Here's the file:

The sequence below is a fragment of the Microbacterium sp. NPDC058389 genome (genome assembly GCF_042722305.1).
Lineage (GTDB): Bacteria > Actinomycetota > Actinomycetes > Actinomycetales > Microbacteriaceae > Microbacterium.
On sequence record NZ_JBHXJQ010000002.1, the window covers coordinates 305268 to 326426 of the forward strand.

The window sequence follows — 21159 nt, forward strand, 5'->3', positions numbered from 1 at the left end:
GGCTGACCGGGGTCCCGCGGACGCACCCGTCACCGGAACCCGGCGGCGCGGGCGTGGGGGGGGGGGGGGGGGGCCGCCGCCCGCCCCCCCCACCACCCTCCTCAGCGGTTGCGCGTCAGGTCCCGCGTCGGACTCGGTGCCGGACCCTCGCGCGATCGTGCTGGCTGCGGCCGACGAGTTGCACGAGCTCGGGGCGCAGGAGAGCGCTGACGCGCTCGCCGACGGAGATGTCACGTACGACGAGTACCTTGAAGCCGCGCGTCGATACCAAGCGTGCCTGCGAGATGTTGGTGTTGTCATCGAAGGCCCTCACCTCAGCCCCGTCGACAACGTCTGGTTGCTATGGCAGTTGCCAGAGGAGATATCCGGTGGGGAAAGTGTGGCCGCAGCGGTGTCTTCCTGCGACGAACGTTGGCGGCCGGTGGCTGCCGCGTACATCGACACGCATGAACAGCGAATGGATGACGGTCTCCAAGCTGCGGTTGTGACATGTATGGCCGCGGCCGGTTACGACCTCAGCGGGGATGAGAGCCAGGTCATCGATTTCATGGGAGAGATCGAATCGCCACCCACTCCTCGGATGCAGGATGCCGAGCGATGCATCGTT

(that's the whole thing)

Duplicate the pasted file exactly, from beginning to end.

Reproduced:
The sequence below is a fragment of the Microbacterium sp. NPDC058389 genome (genome assembly GCF_042722305.1).
Lineage (GTDB): Bacteria > Actinomycetota > Actinomycetes > Actinomycetales > Microbacteriaceae > Microbacterium.
On sequence record NZ_JBHXJQ010000002.1, the window covers coordinates 305268 to 326426 of the forward strand.

The window sequence follows — 21159 nt, forward strand, 5'->3', positions numbered from 1 at the left end:
GGCTGACCGGGGTCCCGCGGACGCACCCGTCACCGGAACCCGGCGGCGCGGGCGTGGGGGGGGGGGGGGGGGGCCGCCGCCCGCCCCCCCCACCACCCTCCTCAGCGGTTGCGCGTCAGGTCCCGCGTCGGACTCGGTGCCGGACCCTCGCGCGATCGTGCTGGCTGCGGCCGACGAGTTGCACGAGCTCGGGGCGCAGGAGAGCGCTGACGCGCTCGCCGACGGAGATGTCACGTACGACGAGTACCTTGAAGCCGCGCGTCGATACCAAGCGTGCCTGCGAGATGTTGGTGTTGTCATCGAAGGCCCTCACCTCAGCCCCGTCGACAACGTCTGGTTGCTATGGCAGTTGCCAGAGGAGATATCCGGTGGGGAAAGTGTGGCCGCAGCGGTGTCTTCCTGCGACGAACGTTGGCGGCCGGTGGCTGCCGCGTACATCGACACGCATGAACAGCGAATGGATGACGGTCTCCAAGCTGCGGTTGTGACATGTATGGCCGCGGCCGGTTACGACCTCAGCGGGGATGAGAGCCAGGTCATCGATTTCATGGGAGAGATCGAATCGCCACCCACTCCTCGGATGCAGGATGCCGAGCGATGCATCGTT